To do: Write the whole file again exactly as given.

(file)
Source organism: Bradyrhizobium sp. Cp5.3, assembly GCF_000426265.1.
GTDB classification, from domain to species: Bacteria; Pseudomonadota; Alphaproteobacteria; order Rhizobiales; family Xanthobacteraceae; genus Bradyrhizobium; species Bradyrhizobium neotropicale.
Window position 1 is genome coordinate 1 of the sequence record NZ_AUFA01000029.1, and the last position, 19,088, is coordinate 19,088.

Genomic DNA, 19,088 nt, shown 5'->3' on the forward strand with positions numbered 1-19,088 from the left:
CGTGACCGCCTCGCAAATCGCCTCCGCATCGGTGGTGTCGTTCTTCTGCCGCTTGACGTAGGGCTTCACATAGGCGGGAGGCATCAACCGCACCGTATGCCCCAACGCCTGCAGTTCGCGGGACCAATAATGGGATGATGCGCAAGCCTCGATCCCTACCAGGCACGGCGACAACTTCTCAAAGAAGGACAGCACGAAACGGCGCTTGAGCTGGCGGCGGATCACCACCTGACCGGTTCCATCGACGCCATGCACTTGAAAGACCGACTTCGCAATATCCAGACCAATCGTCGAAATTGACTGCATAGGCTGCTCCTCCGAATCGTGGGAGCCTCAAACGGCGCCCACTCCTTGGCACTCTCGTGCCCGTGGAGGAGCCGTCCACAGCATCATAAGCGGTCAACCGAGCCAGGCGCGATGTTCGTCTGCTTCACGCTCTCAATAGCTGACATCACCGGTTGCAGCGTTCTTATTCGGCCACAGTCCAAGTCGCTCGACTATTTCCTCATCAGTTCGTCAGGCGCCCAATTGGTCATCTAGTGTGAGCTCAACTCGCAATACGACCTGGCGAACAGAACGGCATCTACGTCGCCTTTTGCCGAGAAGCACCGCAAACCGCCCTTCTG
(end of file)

Source organism: Bradyrhizobium sp. Cp5.3, assembly GCF_000426265.1.
GTDB classification, from domain to species: Bacteria; Pseudomonadota; Alphaproteobacteria; order Rhizobiales; family Xanthobacteraceae; genus Bradyrhizobium; species Bradyrhizobium neotropicale.
Window position 1 is genome coordinate 1 of the sequence record NZ_AUFA01000029.1, and the last position, 19,088, is coordinate 19,088.

Genomic DNA, 19,088 nt, shown 5'->3' on the forward strand with positions numbered 1-19,088 from the left:
CGTGACCGCCTCGCAAATCGCCTCCGCATCGGTGGTGTCGTTCTTCTGCCGCTTGACGTAGGGCTTCACATAGGCGGGAGGCATCAACCGCACCGTATGCCCCAACGCCTGCAGTTCGCGGGACCAATAATGGGATGATGCGCAAGCCTCGATCCCTACCAGGCACGGCGACAACTTCTCAAAGAAGGACAGCACGAAACGGCGCTTGAGCTGGCGGCGGATCACCACCTGACCGGTTCCATCGACGCCATGCACTTGAAAGACCGACTTCGCAATATCCAGACCAATCGTCGAAATTGACTGCATAGGCTGCTCCTCCGAATCGTGGGAGCCTCAAACGGCGCCCACTCCTTGGCACTCTCGTGCCCGTGGAGGAGCCGTCCACAGCATCATAAGCGGTCAACCGAGCCAGGCGCGATGTTCGTCTGCTTCACGCTCTCAATAGCTGACATCACCGGTTGCAGCGTTCTTATTCGGCCACAGTCCAAGTCGCTCGACTATTTCCTCATCAGTTCGTCAGGCGCCCAATTGGTCATCTAGTGTGAGCTCAACTCGCAATACGACCTGGCGAACAGAACGGCATCTACGTCGCCTTTTGCCGAGAAGCACCGCAAACCGCCCTTCTG